You recently got into wok cooking, and you never plan on going back. You’ve even gotten your friends and family on board with wok recipes, which means you’re going to need a bigger wok. This article will tell you how to size a wok correctly depending on the portion size.
What size wok do I need? Here’s what size wok you need:
- For two to three servings, use a five-quart wok
- For four to six servings, use a seven-quart wok
- For seven to eight servings, use an eight-quart wok
- For nine to 12 servings, use a 10-quart wok
This guide will be chock-full of useful information as you start doing more frequent wok cooking. First, I’ll elaborate further on the information in the points above. Then I’ll talk about how to select the best wok material and how to keep your wok in great shape for a long time to come!
Sizing Your Wok by Servings
When reaching for a wok to use for tonight’s dinner, many cooks use the planned serving size as their guide.
In this section, I’ll go over the information from the intro, explaining which size wok you need depending on the servings you’re cooking. I’ll also include the basic size of that wok in inches.
Two to Three Servings
Are you cooking a rather small meal tonight? Perhaps it will be you and a friend or a romantic partner, or a couple of roommates sitting down to one of your latest wok creations.
For meals that are two to three servings, a five-quart wok more than suffices. You’ll be able to whip up plentiful plates that fill everyone’s bellies.
The average size of a five-quart wok is 11 inches, but some are a little bigger at 11.8 inches. That just means the wok has room for more food!
Four to Six Servings
Cooking for the whole family is tough, but it doesn’t have to be if you have the right kitchen tools such as a wok.
The next wok size is seven quarts, which can produce four to six heaping helpings of Mongolian beef, beef and broccoli, or dan dan noodles.
It’s no wonder this is among the most popular wok sizes. You can keep the kids happy by making fresh meals every night.
Even if you’re part of a smaller family, this wok has the capacity to feed the neighbors or in-laws when they inevitably swing by.
Seven to Eight Servings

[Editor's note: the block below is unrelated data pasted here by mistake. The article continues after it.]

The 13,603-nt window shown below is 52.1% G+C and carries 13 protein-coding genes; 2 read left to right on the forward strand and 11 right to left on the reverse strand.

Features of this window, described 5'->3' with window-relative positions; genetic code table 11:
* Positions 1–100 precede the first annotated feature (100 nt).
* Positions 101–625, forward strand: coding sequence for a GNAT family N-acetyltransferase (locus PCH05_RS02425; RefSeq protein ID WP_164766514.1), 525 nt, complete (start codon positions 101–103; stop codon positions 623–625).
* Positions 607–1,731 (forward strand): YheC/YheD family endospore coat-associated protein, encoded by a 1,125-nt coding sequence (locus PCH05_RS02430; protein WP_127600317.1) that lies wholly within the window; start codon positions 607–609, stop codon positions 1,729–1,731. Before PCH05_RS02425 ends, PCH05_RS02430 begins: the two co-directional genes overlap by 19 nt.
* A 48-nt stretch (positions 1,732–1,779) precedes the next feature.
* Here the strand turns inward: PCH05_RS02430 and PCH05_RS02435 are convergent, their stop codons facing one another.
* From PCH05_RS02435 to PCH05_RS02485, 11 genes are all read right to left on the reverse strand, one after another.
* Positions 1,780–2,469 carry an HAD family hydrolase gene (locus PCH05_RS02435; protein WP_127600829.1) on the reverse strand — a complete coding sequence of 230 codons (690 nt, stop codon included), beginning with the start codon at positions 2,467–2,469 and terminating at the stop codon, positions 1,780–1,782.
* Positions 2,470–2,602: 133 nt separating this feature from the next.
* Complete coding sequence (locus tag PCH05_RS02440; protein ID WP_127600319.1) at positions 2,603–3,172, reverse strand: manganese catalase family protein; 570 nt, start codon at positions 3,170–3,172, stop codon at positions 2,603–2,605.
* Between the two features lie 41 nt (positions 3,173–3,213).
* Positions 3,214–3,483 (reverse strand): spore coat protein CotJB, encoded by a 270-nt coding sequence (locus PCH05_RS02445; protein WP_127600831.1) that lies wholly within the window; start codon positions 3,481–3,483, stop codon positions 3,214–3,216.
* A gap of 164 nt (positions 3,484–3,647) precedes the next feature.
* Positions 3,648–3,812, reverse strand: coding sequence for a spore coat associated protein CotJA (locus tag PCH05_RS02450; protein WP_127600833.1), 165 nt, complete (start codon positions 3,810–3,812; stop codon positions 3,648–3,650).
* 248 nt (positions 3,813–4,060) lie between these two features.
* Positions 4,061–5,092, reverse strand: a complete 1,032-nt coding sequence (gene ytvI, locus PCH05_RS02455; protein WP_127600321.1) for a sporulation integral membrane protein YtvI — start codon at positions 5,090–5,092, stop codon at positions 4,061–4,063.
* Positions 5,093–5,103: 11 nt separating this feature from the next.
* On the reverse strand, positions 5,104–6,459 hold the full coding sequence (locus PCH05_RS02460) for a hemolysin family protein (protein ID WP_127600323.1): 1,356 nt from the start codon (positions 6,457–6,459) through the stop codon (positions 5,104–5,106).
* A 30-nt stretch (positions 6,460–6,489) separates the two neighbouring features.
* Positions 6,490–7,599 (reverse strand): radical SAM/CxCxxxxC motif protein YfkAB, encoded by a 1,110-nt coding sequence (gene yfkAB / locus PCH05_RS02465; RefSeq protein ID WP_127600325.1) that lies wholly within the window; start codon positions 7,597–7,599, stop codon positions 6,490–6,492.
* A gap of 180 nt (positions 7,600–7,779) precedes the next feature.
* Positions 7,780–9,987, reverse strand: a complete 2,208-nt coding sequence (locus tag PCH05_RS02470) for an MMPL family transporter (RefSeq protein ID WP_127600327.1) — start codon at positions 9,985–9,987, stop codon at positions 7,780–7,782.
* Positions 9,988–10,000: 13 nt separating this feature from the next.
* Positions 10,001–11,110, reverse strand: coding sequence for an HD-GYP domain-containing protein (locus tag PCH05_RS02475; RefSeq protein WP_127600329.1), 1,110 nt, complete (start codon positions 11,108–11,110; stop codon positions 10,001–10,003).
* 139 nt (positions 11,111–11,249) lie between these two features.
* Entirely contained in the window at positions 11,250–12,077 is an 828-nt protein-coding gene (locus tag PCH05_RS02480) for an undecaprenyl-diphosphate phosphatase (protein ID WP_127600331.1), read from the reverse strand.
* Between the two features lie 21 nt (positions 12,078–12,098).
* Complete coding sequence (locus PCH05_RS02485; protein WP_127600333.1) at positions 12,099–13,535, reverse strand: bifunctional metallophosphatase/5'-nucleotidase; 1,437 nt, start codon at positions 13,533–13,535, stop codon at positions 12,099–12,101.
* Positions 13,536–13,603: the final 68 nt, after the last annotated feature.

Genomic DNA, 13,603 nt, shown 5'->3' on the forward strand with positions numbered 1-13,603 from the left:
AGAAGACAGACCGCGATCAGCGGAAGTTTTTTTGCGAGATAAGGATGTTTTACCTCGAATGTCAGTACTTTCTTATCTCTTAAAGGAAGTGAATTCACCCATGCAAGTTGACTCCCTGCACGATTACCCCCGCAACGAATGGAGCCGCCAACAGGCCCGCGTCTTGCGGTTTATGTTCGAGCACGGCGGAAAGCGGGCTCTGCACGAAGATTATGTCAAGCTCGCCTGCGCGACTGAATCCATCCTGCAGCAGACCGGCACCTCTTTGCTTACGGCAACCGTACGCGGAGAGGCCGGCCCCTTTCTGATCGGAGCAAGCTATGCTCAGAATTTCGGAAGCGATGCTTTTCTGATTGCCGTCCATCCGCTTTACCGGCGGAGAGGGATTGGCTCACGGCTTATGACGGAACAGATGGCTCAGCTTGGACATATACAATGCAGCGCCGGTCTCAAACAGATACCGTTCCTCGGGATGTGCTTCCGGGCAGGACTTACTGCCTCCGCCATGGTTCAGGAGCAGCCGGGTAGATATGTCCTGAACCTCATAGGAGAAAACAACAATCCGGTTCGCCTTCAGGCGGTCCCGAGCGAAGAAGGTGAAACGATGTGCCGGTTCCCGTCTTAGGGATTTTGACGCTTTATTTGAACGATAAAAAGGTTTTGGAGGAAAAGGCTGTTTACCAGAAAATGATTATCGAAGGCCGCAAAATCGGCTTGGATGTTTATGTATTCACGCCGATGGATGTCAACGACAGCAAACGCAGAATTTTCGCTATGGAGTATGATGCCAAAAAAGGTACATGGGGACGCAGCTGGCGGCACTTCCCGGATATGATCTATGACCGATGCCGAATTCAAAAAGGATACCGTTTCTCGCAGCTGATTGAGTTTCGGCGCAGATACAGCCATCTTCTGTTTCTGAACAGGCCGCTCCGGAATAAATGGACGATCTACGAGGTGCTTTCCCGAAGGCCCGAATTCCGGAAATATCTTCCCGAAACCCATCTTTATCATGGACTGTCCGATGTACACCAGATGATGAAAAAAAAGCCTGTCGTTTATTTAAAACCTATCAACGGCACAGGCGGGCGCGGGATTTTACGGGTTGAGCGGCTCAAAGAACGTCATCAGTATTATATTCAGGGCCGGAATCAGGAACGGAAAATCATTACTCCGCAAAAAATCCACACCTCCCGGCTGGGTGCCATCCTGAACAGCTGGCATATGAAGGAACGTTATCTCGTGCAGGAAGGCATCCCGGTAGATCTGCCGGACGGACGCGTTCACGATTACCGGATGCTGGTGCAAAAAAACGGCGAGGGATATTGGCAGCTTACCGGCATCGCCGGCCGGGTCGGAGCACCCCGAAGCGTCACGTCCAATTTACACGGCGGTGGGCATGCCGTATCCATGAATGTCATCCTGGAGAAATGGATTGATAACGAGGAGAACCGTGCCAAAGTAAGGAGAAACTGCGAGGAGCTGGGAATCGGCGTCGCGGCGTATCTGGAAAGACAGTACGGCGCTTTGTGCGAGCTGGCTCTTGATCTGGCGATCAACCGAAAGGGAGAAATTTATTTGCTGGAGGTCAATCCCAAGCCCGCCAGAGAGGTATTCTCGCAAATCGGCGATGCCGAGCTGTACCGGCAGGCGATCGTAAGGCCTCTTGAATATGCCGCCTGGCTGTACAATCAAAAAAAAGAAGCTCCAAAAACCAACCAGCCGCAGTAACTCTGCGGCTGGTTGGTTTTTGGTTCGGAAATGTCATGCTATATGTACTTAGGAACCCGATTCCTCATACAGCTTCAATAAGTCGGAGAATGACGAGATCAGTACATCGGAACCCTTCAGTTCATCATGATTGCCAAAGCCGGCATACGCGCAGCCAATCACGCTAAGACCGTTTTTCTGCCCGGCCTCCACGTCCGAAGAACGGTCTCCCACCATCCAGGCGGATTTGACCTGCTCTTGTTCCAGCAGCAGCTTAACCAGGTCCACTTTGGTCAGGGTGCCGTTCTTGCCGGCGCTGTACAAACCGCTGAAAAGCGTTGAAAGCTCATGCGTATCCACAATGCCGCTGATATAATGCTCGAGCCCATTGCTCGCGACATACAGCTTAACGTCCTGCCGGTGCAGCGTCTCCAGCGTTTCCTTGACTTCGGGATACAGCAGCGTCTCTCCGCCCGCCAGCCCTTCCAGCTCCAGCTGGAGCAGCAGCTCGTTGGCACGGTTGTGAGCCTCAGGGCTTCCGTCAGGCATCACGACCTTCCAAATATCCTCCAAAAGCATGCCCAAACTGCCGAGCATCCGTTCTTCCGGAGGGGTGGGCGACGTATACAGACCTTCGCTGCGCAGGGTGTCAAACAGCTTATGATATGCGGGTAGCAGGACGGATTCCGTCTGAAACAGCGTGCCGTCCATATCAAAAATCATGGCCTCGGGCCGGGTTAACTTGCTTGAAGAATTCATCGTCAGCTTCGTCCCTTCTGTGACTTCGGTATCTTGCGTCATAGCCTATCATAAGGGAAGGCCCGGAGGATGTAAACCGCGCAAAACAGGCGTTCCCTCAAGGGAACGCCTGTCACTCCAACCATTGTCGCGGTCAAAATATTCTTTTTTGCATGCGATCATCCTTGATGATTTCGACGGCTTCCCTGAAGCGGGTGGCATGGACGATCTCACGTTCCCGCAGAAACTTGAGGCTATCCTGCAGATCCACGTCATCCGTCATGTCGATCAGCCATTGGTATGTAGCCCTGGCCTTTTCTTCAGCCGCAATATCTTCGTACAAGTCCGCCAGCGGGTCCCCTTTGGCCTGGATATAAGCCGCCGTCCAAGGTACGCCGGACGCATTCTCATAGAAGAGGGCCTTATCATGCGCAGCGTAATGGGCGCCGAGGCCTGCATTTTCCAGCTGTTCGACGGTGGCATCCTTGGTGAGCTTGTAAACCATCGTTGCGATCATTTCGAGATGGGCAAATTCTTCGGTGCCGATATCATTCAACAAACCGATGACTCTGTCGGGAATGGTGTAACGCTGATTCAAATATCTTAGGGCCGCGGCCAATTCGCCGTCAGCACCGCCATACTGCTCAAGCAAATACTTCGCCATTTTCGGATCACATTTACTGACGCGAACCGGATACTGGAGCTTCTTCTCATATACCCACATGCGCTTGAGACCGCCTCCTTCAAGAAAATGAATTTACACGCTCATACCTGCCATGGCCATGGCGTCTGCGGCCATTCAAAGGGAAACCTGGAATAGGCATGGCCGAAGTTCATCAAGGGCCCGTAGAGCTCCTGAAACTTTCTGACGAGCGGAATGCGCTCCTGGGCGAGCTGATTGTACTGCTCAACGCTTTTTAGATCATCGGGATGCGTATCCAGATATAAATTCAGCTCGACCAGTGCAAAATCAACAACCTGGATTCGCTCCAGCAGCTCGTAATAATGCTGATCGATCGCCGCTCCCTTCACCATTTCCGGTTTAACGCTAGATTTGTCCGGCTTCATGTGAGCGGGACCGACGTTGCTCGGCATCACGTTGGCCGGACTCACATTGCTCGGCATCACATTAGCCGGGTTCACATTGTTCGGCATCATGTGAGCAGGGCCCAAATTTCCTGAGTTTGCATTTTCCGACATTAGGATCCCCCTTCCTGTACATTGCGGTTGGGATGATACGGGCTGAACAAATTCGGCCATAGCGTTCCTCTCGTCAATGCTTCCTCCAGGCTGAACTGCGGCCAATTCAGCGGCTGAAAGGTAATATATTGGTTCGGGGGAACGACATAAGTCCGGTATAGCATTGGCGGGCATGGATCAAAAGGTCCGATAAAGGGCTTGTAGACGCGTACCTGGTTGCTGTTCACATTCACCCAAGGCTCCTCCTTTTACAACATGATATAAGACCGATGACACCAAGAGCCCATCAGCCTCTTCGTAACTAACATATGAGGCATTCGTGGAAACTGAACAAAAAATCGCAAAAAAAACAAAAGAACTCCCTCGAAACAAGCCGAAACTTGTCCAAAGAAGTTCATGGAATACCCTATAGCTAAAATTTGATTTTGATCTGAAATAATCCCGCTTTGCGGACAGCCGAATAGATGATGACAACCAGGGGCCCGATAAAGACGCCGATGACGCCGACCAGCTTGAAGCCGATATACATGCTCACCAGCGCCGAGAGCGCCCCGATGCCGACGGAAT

The third biggest wok is an eight-quart wok for making between seven and eight servings of delicious vegetable stir-fry, Yakisoba chicken, or even garlic shrimp stir-fry.
These woks are about 14 inches, so they shouldn’t take up too much more space in your pantry than a seven-quart wok.
If you have a large family or find yourself cooking for your friends often (because they admire your cooking skills so much), then you need a wok with as much capacity as an eight-quart.
You could even use a wok of this size for meal prep for the whole week!
Nine to 12 Servings
The largest wok on the block is the 10-quart, which can cook up a whopping nine to 12 servings of food. This wok is about 16 inches on average.
You’re more likely to see a wok of this size at a restaurant than you are in the average household kitchen due to its insane capacity. That said, if you ever have to cook for a huge group in a pinch, you might not mind having a 10-quart wok on hand.
What Materials Are Used to Make Woks?
As one of the oldest cooking tools in history, woks have been produced in a variety of materials over the centuries.
Today, most woks you come across are either cast iron or carbon steel, but some are aluminum or nonstick Teflon as well. Let’s discuss the four wok materials now.
You might think that cast iron is a strange material choice for a wok considering it’s so heavy. That’s only the case with Western-style cast iron, which is thick and burly. The average thickness of these woks is 0.35 inches.
If you want the durability of a cast iron wok, you’re much better off buying a Chinese-style cast iron one instead. The cast iron is only 0.12 inches thick.
Unlike Western-style cast iron, in which you’re waiting for seemingly eons for the wok to warm up to the desired temperature, a Chinese-style cast iron wok heats up fast so you can follow techniques like bao or stir-frying.
The weight of a Chinese-style cast iron wok will also be less. You almost won’t believe the wok is cast iron!
However, this lightweight quality comes at a price. Although cast iron usually holds up well, Chinese-style cast iron woks can shatter if you’re rough on yours or if you drop it.
Heat adjustments occur at a slower pace with cast iron, which is true whether yours is a Western or Chinese-style wok. Not only that, but once you turn your heat source off, it takes cast iron a while to cool down.
You’ll have to take this into account as you prepare wok recipes, perhaps shortening your cooking time to prevent burning your food.